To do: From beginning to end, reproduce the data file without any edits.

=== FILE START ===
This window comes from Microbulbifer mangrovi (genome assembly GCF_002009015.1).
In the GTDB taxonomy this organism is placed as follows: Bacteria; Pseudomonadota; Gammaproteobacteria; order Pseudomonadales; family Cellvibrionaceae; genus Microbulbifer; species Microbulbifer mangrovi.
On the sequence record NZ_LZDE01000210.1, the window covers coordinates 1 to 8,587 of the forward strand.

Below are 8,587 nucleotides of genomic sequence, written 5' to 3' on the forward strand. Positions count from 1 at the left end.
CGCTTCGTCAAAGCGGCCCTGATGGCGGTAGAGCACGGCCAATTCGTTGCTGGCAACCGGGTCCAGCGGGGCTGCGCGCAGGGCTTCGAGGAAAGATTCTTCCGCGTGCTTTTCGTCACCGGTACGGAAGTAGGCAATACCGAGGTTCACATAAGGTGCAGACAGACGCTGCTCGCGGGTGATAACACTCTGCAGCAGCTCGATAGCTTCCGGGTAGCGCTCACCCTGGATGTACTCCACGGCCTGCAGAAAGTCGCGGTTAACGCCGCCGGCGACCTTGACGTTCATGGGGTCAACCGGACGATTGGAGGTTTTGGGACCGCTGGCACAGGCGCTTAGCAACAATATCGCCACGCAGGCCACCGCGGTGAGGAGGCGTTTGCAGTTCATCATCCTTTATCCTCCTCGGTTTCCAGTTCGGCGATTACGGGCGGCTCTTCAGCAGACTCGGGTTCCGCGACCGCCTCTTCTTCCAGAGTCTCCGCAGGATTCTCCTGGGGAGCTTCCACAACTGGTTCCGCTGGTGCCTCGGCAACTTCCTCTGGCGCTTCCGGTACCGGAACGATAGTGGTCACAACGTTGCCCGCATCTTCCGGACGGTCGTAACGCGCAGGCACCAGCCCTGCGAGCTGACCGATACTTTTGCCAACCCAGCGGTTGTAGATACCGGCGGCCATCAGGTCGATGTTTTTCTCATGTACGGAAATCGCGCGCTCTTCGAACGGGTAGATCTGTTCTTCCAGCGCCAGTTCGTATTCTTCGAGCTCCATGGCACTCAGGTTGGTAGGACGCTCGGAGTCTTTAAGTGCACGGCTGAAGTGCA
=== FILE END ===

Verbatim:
This window comes from Microbulbifer mangrovi (genome assembly GCF_002009015.1).
In the GTDB taxonomy this organism is placed as follows: Bacteria; Pseudomonadota; Gammaproteobacteria; order Pseudomonadales; family Cellvibrionaceae; genus Microbulbifer; species Microbulbifer mangrovi.
On the sequence record NZ_LZDE01000210.1, the window covers coordinates 1 to 8,587 of the forward strand.

Below are 8,587 nucleotides of genomic sequence, written 5' to 3' on the forward strand. Positions count from 1 at the left end.
CGCTTCGTCAAAGCGGCCCTGATGGCGGTAGAGCACGGCCAATTCGTTGCTGGCAACCGGGTCCAGCGGGGCTGCGCGCAGGGCTTCGAGGAAAGATTCTTCCGCGTGCTTTTCGTCACCGGTACGGAAGTAGGCAATACCGAGGTTCACATAAGGTGCAGACAGACGCTGCTCGCGGGTGATAACACTCTGCAGCAGCTCGATAGCTTCCGGGTAGCGCTCACCCTGGATGTACTCCACGGCCTGCAGAAAGTCGCGGTTAACGCCGCCGGCGACCTTGACGTTCATGGGGTCAACCGGACGATTGGAGGTTTTGGGACCGCTGGCACAGGCGCTTAGCAACAATATCGCCACGCAGGCCACCGCGGTGAGGAGGCGTTTGCAGTTCATCATCCTTTATCCTCCTCGGTTTCCAGTTCGGCGATTACGGGCGGCTCTTCAGCAGACTCGGGTTCCGCGACCGCCTCTTCTTCCAGAGTCTCCGCAGGATTCTCCTGGGGAGCTTCCACAACTGGTTCCGCTGGTGCCTCGGCAACTTCCTCTGGCGCTTCCGGTACCGGAACGATAGTGGTCACAACGTTGCCCGCATCTTCCGGACGGTCGTAACGCGCAGGCACCAGCCCTGCGAGCTGACCGATACTTTTGCCAACCCAGCGGTTGTAGATACCGGCGGCCATCAGGTCGATGTTTTTCTCATGTACGGAAATCGCGCGCTCTTCGAACGGGTAGATCTGTTCTTCCAGCGCCAGTTCGTATTCTTCGAGCTCCATGGCACTCAGGTTGGTAGGACGCTCGGAGTCTTTAAGTGCACGGCTGAAGTGCA